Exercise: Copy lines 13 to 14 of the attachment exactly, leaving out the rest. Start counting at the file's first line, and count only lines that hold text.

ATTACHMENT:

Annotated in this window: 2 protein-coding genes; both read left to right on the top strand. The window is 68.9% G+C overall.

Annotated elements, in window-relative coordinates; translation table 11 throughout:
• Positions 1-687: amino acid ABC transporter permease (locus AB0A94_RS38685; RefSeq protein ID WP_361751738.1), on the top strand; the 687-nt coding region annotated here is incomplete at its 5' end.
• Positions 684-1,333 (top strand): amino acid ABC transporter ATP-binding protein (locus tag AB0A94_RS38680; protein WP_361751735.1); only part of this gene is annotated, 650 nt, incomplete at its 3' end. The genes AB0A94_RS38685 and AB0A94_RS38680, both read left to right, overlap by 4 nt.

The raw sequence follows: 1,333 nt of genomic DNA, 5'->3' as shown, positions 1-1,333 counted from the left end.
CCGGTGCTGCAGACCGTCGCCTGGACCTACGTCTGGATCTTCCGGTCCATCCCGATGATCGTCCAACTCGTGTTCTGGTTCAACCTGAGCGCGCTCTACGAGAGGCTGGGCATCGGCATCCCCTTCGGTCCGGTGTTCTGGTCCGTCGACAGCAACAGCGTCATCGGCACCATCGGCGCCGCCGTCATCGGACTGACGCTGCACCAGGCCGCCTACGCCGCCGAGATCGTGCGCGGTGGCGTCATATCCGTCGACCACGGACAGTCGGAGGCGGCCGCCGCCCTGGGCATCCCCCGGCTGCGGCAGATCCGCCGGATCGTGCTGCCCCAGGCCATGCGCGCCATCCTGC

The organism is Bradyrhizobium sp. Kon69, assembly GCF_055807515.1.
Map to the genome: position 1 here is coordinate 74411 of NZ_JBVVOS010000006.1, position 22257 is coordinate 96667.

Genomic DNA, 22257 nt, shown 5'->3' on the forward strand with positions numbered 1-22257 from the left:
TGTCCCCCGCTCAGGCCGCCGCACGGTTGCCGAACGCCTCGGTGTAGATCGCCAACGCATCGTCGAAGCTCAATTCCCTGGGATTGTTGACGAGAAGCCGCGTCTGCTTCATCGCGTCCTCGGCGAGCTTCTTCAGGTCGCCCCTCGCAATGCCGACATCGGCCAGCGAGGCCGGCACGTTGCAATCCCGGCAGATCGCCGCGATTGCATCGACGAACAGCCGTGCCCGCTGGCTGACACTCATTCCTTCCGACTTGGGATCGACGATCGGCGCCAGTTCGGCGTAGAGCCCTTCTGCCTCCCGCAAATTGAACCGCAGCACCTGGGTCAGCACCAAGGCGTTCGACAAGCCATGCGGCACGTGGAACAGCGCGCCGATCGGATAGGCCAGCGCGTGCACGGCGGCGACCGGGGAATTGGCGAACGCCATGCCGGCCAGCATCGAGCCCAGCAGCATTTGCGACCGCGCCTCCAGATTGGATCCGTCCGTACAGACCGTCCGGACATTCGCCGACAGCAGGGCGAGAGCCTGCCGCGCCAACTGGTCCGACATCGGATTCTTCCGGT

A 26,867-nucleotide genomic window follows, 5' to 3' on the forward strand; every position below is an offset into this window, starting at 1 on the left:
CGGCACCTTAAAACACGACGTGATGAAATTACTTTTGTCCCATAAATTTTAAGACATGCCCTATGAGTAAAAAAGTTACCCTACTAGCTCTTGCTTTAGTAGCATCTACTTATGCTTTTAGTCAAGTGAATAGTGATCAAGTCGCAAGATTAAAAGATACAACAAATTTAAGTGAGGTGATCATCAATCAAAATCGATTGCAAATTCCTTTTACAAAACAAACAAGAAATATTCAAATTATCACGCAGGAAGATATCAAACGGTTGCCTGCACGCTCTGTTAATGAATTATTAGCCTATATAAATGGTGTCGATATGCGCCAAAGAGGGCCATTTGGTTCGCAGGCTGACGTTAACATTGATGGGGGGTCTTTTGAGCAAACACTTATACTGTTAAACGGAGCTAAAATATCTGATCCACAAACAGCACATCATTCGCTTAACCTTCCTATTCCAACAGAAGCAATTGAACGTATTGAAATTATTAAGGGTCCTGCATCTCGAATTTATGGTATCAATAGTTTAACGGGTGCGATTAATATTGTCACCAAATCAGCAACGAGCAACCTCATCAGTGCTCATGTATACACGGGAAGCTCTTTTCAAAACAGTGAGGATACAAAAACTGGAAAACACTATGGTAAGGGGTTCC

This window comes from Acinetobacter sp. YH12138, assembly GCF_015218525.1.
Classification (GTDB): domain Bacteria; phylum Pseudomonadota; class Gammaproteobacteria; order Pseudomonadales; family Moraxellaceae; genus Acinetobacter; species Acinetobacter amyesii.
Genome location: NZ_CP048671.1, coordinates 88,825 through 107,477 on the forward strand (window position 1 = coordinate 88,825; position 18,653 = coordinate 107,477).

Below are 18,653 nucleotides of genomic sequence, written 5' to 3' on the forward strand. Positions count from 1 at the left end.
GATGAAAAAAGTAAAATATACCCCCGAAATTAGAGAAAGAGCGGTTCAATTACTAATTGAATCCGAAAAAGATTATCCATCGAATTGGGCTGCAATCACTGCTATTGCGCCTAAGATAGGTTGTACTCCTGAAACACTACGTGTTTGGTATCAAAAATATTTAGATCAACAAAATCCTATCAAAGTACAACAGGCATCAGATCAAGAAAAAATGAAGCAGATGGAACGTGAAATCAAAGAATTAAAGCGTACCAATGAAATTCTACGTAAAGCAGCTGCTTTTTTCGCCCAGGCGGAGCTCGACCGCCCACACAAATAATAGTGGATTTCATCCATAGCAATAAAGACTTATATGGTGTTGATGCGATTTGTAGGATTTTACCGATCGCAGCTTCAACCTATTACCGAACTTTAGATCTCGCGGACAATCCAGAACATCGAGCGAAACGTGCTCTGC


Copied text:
This window comes from Acinetobacter sp. YH12138, assembly GCF_015218525.1.
Classification (GTDB): domain Bacteria; phylum Pseudomonadota; class Gammaproteobacteria; order Pseudomonadales; family Moraxellaceae; genus Acinetobacter; species Acinetobacter amyesii.